Medina Journal-Register — In the 1975 World Series, Carlton Fisk hit a homerun that has been replayed and replayed and over time has become part of Boston sports lore.
Without Bernie Carbo, that homerun would not have happened.
Carbo hit one out of the park to tie the game that Fisk would ultimately win with a shot he directed fair.
Almost 40 years later, Carbo still has a passion for baseball, but his life is completely different.
Wednesday night in Medina, the former Major League Baseball player spoke at Grace Baptist Church. His visit was made possible by the church’s pastor, transplanted New Englander Dickson Beam.
“My family was on vacation in Florida, and somebody handed me a book called ‘Saving Bernie Carbo,’” Beam recalled, noting how the person was from a . As a Boston Red Sox fan growing up, Beam called Carbo one of his childhood heroes.
“The book talked about how he redeemed himself from drug abuse and alcohol, and I never knew that,” Beam said. “The last couple days of vacation I read the book and it was unbelievable stuff.”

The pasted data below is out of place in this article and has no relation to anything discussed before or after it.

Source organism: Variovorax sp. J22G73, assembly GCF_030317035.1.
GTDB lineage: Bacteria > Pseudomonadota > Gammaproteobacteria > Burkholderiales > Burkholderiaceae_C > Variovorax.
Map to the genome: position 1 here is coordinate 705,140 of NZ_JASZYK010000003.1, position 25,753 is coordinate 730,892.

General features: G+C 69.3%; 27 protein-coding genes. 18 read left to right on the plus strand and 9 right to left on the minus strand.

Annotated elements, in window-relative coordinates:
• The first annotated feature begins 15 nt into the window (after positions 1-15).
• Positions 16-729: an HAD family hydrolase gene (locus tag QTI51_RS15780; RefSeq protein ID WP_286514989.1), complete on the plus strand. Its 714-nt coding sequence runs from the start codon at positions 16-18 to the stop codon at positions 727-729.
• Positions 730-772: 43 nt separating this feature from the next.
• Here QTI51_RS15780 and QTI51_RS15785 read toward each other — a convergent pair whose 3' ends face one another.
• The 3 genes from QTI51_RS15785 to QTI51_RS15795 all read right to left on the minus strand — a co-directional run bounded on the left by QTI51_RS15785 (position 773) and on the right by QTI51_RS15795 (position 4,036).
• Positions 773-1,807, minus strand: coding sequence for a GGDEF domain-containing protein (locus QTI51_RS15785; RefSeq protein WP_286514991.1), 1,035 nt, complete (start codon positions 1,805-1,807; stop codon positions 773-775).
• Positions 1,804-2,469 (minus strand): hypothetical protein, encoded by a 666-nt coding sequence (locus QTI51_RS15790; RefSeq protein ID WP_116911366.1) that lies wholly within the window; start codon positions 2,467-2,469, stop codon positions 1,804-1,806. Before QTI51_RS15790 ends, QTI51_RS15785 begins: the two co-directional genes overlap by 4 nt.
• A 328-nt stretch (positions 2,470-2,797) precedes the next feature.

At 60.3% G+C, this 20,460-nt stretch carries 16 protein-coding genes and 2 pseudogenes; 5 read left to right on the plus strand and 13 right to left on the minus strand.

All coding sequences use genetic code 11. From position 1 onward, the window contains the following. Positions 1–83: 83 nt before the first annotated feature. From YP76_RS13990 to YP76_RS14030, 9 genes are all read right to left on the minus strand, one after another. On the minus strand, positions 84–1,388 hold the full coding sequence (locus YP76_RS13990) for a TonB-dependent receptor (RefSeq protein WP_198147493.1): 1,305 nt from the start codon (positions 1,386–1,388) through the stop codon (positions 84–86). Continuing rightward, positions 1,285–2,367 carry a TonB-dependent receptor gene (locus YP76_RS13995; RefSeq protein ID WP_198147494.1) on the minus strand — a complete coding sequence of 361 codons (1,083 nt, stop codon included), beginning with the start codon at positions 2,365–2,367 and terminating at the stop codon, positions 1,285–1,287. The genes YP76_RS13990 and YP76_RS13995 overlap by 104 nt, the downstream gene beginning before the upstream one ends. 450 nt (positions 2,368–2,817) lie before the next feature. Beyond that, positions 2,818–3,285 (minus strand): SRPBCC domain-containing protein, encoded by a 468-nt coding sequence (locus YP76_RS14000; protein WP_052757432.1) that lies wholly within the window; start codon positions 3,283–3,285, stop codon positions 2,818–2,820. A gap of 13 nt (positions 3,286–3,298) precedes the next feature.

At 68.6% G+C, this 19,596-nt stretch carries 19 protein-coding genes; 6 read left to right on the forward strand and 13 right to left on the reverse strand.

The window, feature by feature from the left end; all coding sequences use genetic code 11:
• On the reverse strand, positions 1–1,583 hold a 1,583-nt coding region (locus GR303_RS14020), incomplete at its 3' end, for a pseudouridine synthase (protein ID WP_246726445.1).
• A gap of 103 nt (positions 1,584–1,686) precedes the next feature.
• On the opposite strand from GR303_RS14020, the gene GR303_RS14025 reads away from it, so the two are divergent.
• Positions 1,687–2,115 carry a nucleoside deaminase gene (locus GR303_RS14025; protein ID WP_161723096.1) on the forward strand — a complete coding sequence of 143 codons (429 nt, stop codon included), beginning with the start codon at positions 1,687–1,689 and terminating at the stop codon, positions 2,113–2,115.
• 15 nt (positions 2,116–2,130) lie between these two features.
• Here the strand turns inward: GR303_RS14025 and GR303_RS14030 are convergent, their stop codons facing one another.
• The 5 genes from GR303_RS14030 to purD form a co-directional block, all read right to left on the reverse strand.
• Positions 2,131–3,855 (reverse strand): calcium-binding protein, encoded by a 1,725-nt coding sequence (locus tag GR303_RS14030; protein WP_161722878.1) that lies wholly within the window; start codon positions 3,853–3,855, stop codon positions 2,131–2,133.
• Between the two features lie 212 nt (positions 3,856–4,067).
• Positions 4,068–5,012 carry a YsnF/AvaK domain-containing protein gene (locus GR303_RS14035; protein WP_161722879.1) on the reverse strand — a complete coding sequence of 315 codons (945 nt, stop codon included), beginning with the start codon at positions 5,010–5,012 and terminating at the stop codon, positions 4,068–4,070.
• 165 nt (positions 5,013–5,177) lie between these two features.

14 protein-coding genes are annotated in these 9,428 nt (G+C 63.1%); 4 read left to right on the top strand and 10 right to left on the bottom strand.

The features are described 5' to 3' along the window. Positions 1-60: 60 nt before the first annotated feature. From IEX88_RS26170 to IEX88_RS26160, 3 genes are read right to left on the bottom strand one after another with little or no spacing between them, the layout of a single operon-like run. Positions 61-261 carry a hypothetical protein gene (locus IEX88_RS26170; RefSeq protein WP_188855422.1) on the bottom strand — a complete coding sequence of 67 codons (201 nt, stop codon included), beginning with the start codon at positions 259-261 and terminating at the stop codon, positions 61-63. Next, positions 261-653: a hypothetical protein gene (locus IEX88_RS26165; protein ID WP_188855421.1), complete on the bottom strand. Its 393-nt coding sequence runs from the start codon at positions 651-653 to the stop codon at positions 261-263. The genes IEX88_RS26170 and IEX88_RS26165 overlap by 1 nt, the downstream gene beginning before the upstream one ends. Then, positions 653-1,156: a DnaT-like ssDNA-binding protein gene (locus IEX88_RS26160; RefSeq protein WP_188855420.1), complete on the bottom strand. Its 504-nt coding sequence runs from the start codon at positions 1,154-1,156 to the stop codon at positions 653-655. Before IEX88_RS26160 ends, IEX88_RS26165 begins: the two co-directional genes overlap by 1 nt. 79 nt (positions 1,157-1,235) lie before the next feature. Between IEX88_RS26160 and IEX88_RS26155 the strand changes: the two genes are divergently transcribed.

Upon finishing the volume, Beam said he called the publisher to thank them for such an inspiring work. What happened next was a bit of fate.
“I’m not sure why it happened this way, but the lady I spoke to on the phone didn’t know much about Bernie,” Beam said. “She evidently was talking with him the next day, told him how excited I was about the book, and he told her that he wanted to get in touch with me.”
After a conversation that probably featured more than a bit of baseball talk, Beam learned Carbo was driving from Boston to Alabama and wanted to make Medina a stop on his tour.
Carbo’s visit to the village included a hitting clinic put on Wednesday afternoon and the evening’s talk. The amount of participants at the hitting clininc - nearly 40 - was said to have “amazed” Carbo as it was among most highly attended.